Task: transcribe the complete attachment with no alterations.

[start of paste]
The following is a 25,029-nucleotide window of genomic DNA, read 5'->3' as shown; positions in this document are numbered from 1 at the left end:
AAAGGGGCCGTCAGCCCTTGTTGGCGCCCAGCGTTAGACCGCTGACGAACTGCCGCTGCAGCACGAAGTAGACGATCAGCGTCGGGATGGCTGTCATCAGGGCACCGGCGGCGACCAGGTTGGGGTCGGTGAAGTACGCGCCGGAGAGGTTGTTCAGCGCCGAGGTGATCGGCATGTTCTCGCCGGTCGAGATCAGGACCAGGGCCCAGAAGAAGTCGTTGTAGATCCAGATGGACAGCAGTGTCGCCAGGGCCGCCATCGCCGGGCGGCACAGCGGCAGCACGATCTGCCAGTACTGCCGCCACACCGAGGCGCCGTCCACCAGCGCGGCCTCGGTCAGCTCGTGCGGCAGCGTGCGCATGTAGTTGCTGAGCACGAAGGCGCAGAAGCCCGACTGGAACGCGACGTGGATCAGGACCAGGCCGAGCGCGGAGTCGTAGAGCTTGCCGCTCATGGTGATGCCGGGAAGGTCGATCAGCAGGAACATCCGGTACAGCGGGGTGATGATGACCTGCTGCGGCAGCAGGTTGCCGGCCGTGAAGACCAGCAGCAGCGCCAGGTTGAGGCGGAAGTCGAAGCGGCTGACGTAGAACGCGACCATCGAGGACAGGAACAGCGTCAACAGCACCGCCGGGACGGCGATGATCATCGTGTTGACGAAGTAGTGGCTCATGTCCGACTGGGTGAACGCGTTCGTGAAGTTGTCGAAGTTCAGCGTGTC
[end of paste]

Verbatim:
The following is a 25,029-nucleotide window of genomic DNA, read 5'->3' as shown; positions in this document are numbered from 1 at the left end:
AAAGGGGCCGTCAGCCCTTGTTGGCGCCCAGCGTTAGACCGCTGACGAACTGCCGCTGCAGCACGAAGTAGACGATCAGCGTCGGGATGGCTGTCATCAGGGCACCGGCGGCGACCAGGTTGGGGTCGGTGAAGTACGCGCCGGAGAGGTTGTTCAGCGCCGAGGTGATCGGCATGTTCTCGCCGGTCGAGATCAGGACCAGGGCCCAGAAGAAGTCGTTGTAGATCCAGATGGACAGCAGTGTCGCCAGGGCCGCCATCGCCGGGCGGCACAGCGGCAGCACGATCTGCCAGTACTGCCGCCACACCGAGGCGCCGTCCACCAGCGCGGCCTCGGTCAGCTCGTGCGGCAGCGTGCGCATGTAGTTGCTGAGCACGAAGGCGCAGAAGCCCGACTGGAACGCGACGTGGATCAGGACCAGGCCGAGCGCGGAGTCGTAGAGCTTGCCGCTCATGGTGATGCCGGGAAGGTCGATCAGCAGGAACATCCGGTACAGCGGGGTGATGATGACCTGCTGCGGCAGCAGGTTGCCGGCCGTGAAGACCAGCAGCAGCGCCAGGTTGAGGCGGAAGTCGAAGCGGCTGACGTAGAACGCGACCATCGAGGACAGGAACAGCGTCAACAGCACCGCCGGGACGGCGATGATCATCGTGTTGACGAAGTAGTGGCTCATGTCCGACTGGGTGAACGCGTTCGTGAAGTTGTCGAAGTTCAGCGTGTC